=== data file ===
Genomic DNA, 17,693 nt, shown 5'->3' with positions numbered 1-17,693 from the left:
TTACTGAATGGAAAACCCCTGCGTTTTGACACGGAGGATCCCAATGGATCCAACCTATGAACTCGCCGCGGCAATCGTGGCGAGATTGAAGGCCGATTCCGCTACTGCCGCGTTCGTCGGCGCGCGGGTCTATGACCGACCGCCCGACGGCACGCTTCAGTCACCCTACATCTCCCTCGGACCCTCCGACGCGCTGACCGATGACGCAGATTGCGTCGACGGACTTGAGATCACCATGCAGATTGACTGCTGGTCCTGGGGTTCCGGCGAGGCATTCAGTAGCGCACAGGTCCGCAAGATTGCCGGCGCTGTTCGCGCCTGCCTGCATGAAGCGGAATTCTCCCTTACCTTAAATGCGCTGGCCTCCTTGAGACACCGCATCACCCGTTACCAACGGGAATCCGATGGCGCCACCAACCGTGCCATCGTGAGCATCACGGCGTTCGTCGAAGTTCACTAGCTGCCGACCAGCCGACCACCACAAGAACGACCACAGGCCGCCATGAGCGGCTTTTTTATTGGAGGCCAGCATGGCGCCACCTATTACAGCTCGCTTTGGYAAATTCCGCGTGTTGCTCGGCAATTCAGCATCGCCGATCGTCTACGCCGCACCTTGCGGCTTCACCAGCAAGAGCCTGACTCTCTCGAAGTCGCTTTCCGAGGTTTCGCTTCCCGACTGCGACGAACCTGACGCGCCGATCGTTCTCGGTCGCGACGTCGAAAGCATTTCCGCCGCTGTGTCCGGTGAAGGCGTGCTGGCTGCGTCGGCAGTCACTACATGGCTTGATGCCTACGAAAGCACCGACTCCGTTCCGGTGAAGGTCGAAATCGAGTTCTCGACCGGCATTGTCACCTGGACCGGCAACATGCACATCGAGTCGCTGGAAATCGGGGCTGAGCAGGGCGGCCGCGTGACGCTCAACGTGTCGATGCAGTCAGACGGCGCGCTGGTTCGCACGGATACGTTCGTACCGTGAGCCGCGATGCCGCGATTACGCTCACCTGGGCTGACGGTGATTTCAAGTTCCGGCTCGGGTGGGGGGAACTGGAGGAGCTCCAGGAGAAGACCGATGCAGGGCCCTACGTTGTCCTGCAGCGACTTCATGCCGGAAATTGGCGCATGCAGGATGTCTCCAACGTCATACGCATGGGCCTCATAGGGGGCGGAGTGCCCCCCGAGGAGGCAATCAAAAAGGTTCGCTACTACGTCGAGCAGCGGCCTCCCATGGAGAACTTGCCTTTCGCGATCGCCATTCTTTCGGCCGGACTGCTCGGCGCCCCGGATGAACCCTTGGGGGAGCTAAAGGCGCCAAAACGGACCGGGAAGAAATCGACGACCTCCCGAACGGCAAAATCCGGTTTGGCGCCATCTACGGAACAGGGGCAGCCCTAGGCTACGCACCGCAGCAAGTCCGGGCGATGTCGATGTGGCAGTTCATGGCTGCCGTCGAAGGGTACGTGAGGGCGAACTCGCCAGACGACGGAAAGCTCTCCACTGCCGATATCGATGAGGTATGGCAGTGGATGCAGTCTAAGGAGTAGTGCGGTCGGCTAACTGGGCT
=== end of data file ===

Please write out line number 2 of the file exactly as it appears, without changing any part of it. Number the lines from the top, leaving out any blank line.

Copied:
TTACTGAATGGAAAACCCCTGCGTTTTGACACGGAGGATCCCAATGGATCCAACCTATGAACTCGCCGCGGCAATCGTGGCGAGATTGAAGGCCGATTCCGCTACTGCCGCGTTCGTCGGCGCGCGGGTCTATGACCGACCGCCCGACGGCACGCTTCAGTCACCCTACATCTCCCTCGGACCCTCCGACGCGCTGACCGATGACGCAGATTGCGTCGACGGACTTGAGATCACCATGCAGATTGACTGCTGGTCCTGGGGTTCCGGCGAGGCATTCAGTAGCGCACAGGTCCGCAAGATTGCCGGCGCTGTTCGCGCCTGCCTGCATGAAGCGGAATTCTCCCTTACCTTAAATGCGCTGGCCTCCTTGAGACACCGCATCACCCGTTACCAACGGGAATCCGATGGCGCCACCAACCGTGCCATCGTGAGCATCACGGCGTTCGTCGAAGTTCACTAGCTGCCGACCAGCCGACCACCACAAGAACGACCACAGGCCGCCATGAGCGGCTTTTTTATTGGAGGCCAGCATGGCGCCACCTATTACAGCTCGCTTTGGYAAATTCCGCGTGTTGCTCGGCAATTCAGCATCGCCGATCGTCTACGCCGCACCTTGCGGCTTCACCAGCAAGAGCCTGACTCTCTCGAAGTCGCTTTCCGAGGTTTCGCTTCCCGACTGCGACGAACCTGACGCGCCGATCGTTCTCGGTCGCGACGTCGAAAGCATTTCCGCCGCTGTGTCCGGTGAAGGCGTGCTGGCTGCGTCGGCAGTCACTACATGGCTTGATGCCTACGAAAGCACCGACTCCGTTCCGGTGAAGGTCGAAATCGAGTTCTCGACCGGCATTGTCACCTGGACCGGCAACATGCACATCGAGTCGCTGGAAATCGGGGCTGAGCAGGGCGGCCGCGTGACGCTCAACGTGTCGATGCAGTCAGACGGCGCGCTGGTTCGCACGGATACGTTCGTACCGTGAGCCGCGATGCCGCGATTACGCTCACCTGGGCTGACGGTGATTTCAAGTTCCGGCTCGGGTGGGGGGAACTGGAGGAGCTCCAGGAGAAGACCGATGCAGGGCCCTACGTTGTCCTGCAGCGACTTCATGCCGGAAATTGGCGCATGCAGGATGTCTCCAACGTCATACGCATGGGCCTCATAGGGGGCGGAGTGCCCCCCGAGGAGGCAATCAAAAAGGTTCGCTACTACGTCGAGCAGCGGCCTCCCATGGAGAACTTGCCTTTCGCGATCGCCATTCTTTCGGCCGGACTGCTCGGCGCCCCGGATGAACCCTTGGGGGAGCTAAAGGCGCCAAAACGGACCGGGAAGAAATCGACGACCTCCCGAACGGCAAAATCCGGTTTGGCGCCATCTACGGAACAGGGGCAGCCCTAGGCTACGCACCGCAGCAAGTCCGGGCGATGTCGATGTGGCAGTTCATGGCTGCCGTCGAAGGGTACGTGAGGGCGAACTCGCCAGACGACGGAAAGCTCTCCACTGCCGATATCGATGAGGTATGGCAGTGGATGCAGTCTAAGGAGTAGTGCGGTCGGCTAACTGGGCT